Following the trend for heavy personnel carriers, Jordan developed a series of prototypes of APCs derived from the Tariq (Centurion) MBT, here the MAP II. (P. Valpolini)
to wear NVGs at night prior debussing or to adapt to sunlight in daytime. As for protection STANAG Level 6 seems to be the target, the Kaplan 20 being designed from inception to be fitted with active armour, FNSS having signed an agreement with ADS GmbH, the Rheinmetall-controlled company. Mine protection is obtained combining three elements, hull construction, a decoupled floor, with an absorption materiel used
between the hull and the floor, which allows soldiers to safely keep their feet on the floor without the risk of injuries, and weight-independent energy absorption seats purposely designed, with a run of over 200 mm, half of which is used to minimise the effect of the fall back to earth. Fully amphibious, a joystick on the right of the driverâ€™s console allows to control the two hydraulically driven Ultra hydrojets. The inside volume of the Kaplan 20 is of 15 m3, however only key equipment will be kept inside, such as ammunition, optronics, etc, rucksacks being hosted in outside boxes. How much it will be a tank or a vehicle between an IFV and a tank remains to be seen, but Israel is definitely working at something new in the armoured vehicles scenario. According to the few information released, this tracked vehicle, known as Carmel, will have a combat weight of 30-35 tonnes, will be armed with a medium calibre RCWS also fitted with antitank missiles, and will be fully integrated in the net-centric world. A technology demonstrator for the time being, solutions such as hybrid propulsion, rubber tracks, advanced active defence systems, and automated target
The US tracked
With the Bradley replacement being still far away, the only tracked vehicle programme that seems to move ahead is the Armored Multi-Purpose Vehicle (AMPV), aimed at replacing M113s used in combat and combat service support roles within Armored Brigade Combat Teams (ABCT). On 23 December 2014 BAE Systems Land & Armaments was selected for the Engineering and Manufacturing Development, the initial award being for a 52-month base term, valued at about US$382 million. During that time, BAE Systems will produce 29 vehicles. The award also provides an optional Low-Rate Initial Production phase: if awarded, the company would produce an additional 289 vehicles for a total contract value of US$1.2 billion, production being scheduled between 2018 and 2020. The current AMPV programme will only replace 2,897 M113 vehicles at the brigade and below level within the ABCT, as echelon-above-brigade level replacements may have different requirements than the current procurement. Each ABCT deploys 19 M-113A3 general purpose, 41 M-1068A3 command posts, 15 M-1064 mortar carriers, 31 M113-A3 medical evacuation and 8 M577 medical treatment vehicles, for a total of 114 M-113 derivatives. Projected ABCT AMPV production includes 520 general purpose, 991 command post, 384 mortar carriers, 788 medical evacuation, 214 medical treatment, including vehicles for testing and for the Training and Doctrine Command. However in March 2014 the 2,897 figure has been increased to 2,907, ten more vehicles being needed for testing purposes. Overall programme estimated cost is US$ 10.223 billion. BAE Systems proposed the upgrade of mothballed Bradleys, the AMPV team including numerous other US companies such as DRS Technologies, Northrop Grumman, Air Methods Corporation, as well as the Red River Army Depot, responsible for vehicle teardown and component remanufacture. In the mean time, Bradleys equipping ABCTs are being upgraded. Two Engineering Change Proposals (ECP) are underway, ECP1 aiming at restoring mobility and ground clearance following weight increase, and thus is aimed at suspension and track upgrades, while ECP2 brings on board a new engine and transmission, increasing also power distribution. A third level of upgrade, dubbed ECP2B has not yet been launched, but the US Army looks forward to it in order to upgrade lethality, thanks to the adoption of new generation thermal imagers.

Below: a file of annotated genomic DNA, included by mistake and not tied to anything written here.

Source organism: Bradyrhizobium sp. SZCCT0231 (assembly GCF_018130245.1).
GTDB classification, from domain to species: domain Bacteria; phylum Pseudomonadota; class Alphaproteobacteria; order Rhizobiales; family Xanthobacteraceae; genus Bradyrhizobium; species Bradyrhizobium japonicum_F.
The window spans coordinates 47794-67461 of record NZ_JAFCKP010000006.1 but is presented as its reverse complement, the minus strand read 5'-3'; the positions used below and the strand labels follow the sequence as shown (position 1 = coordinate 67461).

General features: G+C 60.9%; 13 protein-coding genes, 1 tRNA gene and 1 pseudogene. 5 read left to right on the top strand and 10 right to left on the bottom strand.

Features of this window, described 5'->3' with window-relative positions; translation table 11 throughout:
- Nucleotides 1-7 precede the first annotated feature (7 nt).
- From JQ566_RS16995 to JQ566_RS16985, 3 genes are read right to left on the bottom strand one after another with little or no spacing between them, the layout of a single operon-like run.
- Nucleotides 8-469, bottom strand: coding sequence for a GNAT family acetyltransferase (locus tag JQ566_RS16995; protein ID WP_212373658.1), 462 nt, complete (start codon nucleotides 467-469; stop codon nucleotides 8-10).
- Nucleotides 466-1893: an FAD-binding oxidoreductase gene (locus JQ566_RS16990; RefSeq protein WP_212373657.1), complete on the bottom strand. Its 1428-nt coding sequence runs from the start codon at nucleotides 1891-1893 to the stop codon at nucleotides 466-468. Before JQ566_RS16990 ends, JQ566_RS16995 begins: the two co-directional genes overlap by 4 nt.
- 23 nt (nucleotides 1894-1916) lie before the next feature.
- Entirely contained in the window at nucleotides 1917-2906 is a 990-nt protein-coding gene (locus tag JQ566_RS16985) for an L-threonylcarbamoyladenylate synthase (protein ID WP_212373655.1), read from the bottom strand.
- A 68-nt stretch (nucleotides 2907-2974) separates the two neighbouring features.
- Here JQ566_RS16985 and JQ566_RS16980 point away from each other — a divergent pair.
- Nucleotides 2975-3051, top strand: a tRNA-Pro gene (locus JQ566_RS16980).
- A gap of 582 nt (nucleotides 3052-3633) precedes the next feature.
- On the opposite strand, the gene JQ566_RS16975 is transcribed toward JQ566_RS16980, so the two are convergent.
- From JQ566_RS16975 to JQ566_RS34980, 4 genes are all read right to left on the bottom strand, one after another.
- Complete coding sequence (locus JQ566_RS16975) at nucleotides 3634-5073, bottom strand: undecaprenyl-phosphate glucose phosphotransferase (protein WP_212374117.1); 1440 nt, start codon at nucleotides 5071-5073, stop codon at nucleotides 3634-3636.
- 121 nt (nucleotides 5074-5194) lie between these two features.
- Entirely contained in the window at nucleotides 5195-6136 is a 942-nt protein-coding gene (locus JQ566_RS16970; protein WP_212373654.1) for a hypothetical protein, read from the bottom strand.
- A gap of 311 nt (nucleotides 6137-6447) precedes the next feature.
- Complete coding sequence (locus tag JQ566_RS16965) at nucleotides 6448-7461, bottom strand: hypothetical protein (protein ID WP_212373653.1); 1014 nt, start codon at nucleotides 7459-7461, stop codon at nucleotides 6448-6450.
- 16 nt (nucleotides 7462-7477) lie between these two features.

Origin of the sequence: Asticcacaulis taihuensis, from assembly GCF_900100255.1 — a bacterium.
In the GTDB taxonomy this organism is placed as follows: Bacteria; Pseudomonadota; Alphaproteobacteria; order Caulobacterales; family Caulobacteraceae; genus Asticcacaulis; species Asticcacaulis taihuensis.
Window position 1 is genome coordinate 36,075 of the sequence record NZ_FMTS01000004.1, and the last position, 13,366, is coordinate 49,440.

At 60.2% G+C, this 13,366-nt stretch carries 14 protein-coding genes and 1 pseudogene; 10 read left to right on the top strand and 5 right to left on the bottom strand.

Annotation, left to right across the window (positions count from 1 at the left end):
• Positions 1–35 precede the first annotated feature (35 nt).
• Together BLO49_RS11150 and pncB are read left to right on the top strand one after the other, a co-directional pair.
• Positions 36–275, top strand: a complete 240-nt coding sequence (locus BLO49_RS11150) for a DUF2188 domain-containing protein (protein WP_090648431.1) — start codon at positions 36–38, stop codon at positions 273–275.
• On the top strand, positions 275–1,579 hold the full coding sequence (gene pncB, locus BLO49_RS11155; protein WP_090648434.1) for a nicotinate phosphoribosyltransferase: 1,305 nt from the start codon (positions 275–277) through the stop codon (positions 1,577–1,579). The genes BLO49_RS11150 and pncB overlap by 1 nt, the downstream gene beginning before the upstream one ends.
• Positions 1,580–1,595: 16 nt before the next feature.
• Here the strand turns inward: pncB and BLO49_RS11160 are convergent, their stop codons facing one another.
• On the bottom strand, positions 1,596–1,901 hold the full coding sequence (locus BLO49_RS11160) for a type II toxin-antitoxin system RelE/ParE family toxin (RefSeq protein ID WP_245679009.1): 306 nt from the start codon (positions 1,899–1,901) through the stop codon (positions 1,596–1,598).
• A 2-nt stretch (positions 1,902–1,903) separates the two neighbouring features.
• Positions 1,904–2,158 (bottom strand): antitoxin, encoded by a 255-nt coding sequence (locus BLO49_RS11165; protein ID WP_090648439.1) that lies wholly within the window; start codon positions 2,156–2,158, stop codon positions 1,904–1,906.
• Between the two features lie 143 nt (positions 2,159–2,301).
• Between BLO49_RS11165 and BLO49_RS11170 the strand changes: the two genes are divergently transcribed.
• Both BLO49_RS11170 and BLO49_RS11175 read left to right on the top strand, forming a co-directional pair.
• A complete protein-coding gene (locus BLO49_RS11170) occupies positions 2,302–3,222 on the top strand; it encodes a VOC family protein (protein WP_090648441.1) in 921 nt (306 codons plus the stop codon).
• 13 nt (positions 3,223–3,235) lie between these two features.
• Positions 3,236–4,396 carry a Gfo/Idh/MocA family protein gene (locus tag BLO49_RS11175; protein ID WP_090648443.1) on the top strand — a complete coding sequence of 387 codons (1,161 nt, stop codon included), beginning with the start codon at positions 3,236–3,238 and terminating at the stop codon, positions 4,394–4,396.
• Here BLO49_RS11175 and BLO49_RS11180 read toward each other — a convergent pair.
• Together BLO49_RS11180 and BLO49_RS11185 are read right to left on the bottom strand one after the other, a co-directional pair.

EDR - Eurosatory 2016 Supplement
In this special Eurosatory 2016 supplement, Paolo Valpolini discusses both wheeled and tracked armoured vehicles.